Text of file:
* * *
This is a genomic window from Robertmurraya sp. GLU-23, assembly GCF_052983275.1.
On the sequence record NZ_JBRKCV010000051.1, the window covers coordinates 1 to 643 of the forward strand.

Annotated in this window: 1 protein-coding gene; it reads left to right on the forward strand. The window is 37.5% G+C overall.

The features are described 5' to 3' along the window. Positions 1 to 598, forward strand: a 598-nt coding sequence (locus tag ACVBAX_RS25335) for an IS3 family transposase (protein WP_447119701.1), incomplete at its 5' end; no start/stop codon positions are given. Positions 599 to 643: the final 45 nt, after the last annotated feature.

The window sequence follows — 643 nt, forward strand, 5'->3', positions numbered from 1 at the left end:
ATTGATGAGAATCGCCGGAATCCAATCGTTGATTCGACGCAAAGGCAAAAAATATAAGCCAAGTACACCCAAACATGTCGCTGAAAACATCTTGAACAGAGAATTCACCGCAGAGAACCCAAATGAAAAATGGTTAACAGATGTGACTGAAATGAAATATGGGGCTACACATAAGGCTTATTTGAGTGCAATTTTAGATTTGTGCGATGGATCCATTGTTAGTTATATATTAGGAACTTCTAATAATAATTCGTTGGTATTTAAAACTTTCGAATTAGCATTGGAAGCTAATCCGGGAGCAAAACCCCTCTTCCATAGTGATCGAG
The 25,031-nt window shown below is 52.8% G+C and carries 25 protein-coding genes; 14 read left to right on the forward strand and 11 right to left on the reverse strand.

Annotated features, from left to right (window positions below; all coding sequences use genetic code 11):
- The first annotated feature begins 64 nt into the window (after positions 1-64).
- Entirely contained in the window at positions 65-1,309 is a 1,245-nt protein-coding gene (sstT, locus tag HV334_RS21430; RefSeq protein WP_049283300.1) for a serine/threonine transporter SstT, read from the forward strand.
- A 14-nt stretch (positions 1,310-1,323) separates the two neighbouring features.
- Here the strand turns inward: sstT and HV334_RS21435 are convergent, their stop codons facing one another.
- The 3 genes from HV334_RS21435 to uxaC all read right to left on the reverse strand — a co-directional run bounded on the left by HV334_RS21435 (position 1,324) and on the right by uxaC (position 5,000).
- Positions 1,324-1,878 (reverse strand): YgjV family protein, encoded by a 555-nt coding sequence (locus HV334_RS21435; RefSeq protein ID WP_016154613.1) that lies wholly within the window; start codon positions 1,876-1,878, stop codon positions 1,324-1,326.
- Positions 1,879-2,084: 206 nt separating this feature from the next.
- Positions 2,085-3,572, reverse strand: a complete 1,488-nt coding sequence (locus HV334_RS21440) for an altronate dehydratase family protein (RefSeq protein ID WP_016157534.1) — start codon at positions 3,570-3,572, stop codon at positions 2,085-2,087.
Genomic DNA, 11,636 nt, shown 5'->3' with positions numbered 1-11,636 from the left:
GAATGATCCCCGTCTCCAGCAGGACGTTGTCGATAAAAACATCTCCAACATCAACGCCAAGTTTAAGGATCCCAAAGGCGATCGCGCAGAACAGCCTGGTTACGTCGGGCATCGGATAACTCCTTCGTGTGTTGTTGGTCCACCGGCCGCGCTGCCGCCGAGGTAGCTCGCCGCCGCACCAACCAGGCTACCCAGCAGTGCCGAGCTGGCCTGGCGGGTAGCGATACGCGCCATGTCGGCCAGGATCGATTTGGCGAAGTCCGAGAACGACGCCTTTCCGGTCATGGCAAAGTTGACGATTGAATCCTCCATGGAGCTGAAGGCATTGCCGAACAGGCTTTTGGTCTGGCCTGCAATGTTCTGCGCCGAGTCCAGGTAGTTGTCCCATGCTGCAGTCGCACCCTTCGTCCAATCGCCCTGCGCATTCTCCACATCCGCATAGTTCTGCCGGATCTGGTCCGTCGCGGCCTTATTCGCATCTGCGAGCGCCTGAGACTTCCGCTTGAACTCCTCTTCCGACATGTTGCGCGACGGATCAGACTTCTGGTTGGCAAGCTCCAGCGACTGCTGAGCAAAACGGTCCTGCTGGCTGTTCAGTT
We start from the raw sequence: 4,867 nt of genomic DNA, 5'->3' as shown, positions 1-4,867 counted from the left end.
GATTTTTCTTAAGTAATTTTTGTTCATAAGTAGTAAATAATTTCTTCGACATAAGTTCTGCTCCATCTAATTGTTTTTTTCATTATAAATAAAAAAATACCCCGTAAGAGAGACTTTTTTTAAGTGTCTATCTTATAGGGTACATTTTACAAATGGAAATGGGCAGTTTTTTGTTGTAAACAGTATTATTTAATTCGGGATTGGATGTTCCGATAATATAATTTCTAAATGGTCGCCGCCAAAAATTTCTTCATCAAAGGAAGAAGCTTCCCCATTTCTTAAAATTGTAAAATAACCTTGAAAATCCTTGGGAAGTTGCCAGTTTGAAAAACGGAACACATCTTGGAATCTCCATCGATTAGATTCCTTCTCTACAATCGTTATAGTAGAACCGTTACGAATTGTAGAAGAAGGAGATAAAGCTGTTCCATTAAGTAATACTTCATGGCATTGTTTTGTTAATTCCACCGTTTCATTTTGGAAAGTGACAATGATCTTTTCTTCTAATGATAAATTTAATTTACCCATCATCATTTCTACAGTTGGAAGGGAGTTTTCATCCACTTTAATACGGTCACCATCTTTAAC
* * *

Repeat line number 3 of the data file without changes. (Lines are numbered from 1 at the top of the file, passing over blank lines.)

Annotated in this window: 1 protein-coding gene; it reads left to right on the forward strand. The window is 37.5% G+C overall.